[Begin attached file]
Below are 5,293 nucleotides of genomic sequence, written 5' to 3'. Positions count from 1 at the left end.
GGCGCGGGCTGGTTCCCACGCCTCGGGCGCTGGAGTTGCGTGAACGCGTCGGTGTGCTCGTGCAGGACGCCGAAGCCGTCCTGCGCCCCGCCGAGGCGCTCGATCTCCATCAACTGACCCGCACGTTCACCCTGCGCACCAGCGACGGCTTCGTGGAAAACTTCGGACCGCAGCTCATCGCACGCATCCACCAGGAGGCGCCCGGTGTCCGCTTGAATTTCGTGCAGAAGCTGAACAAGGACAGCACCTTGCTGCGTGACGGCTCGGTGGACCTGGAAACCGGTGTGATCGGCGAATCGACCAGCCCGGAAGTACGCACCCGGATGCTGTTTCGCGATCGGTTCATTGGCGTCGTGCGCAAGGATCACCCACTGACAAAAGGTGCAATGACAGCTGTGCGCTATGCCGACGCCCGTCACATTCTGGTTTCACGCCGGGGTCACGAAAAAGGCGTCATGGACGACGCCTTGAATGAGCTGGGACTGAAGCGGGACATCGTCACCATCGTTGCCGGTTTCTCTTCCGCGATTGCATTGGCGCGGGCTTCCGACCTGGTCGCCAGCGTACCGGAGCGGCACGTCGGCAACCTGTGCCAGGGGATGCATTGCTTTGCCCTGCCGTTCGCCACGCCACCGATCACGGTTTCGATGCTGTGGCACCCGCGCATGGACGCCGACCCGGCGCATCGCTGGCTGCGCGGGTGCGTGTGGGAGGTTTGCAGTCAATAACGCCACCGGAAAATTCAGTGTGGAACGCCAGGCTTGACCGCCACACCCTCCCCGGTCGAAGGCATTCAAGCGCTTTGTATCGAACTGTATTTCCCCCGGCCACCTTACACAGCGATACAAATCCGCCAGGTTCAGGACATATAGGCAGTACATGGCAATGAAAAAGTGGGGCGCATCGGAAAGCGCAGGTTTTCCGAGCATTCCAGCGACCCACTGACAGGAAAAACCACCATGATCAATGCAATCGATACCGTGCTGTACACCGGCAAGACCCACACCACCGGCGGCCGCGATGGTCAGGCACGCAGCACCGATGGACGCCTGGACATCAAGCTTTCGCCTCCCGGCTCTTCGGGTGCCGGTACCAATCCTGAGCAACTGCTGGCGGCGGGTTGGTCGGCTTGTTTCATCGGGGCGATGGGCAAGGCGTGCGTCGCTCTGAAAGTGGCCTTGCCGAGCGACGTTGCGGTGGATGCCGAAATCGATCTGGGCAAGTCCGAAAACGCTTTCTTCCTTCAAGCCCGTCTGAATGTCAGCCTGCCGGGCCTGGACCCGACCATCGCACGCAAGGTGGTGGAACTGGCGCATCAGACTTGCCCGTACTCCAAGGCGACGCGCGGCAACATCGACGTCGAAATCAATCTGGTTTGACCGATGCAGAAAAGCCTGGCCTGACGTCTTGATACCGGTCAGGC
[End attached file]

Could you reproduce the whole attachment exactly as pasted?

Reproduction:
Below are 5,293 nucleotides of genomic sequence, written 5' to 3'. Positions count from 1 at the left end.
GGCGCGGGCTGGTTCCCACGCCTCGGGCGCTGGAGTTGCGTGAACGCGTCGGTGTGCTCGTGCAGGACGCCGAAGCCGTCCTGCGCCCCGCCGAGGCGCTCGATCTCCATCAACTGACCCGCACGTTCACCCTGCGCACCAGCGACGGCTTCGTGGAAAACTTCGGACCGCAGCTCATCGCACGCATCCACCAGGAGGCGCCCGGTGTCCGCTTGAATTTCGTGCAGAAGCTGAACAAGGACAGCACCTTGCTGCGTGACGGCTCGGTGGACCTGGAAACCGGTGTGATCGGCGAATCGACCAGCCCGGAAGTACGCACCCGGATGCTGTTTCGCGATCGGTTCATTGGCGTCGTGCGCAAGGATCACCCACTGACAAAAGGTGCAATGACAGCTGTGCGCTATGCCGACGCCCGTCACATTCTGGTTTCACGCCGGGGTCACGAAAAAGGCGTCATGGACGACGCCTTGAATGAGCTGGGACTGAAGCGGGACATCGTCACCATCGTTGCCGGTTTCTCTTCCGCGATTGCATTGGCGCGGGCTTCCGACCTGGTCGCCAGCGTACCGGAGCGGCACGTCGGCAACCTGTGCCAGGGGATGCATTGCTTTGCCCTGCCGTTCGCCACGCCACCGATCACGGTTTCGATGCTGTGGCACCCGCGCATGGACGCCGACCCGGCGCATCGCTGGCTGCGCGGGTGCGTGTGGGAGGTTTGCAGTCAATAACGCCACCGGAAAATTCAGTGTGGAACGCCAGGCTTGACCGCCACACCCTCCCCGGTCGAAGGCATTCAAGCGCTTTGTATCGAACTGTATTTCCCCCGGCCACCTTACACAGCGATACAAATCCGCCAGGTTCAGGACATATAGGCAGTACATGGCAATGAAAAAGTGGGGCGCATCGGAAAGCGCAGGTTTTCCGAGCATTCCAGCGACCCACTGACAGGAAAAACCACCATGATCAATGCAATCGATACCGTGCTGTACACCGGCAAGACCCACACCACCGGCGGCCGCGATGGTCAGGCACGCAGCACCGATGGACGCCTGGACATCAAGCTTTCGCCTCCCGGCTCTTCGGGTGCCGGTACCAATCCTGAGCAACTGCTGGCGGCGGGTTGGTCGGCTTGTTTCATCGGGGCGATGGGCAAGGCGTGCGTCGCTCTGAAAGTGGCCTTGCCGAGCGACGTTGCGGTGGATGCCGAAATCGATCTGGGCAAGTCCGAAAACGCTTTCTTCCTTCAAGCCCGTCTGAATGTCAGCCTGCCGGGCCTGGACCCGACCATCGCACGCAAGGTGGTGGAACTGGCGCATCAGACTTGCCCGTACTCCAAGGCGACGCGCGGCAACATCGACGTCGAAATCAATCTGGTTTGACCGATGCAGAAAAGCCTGGCCTGACGTCTTGATACCGGTCAGGC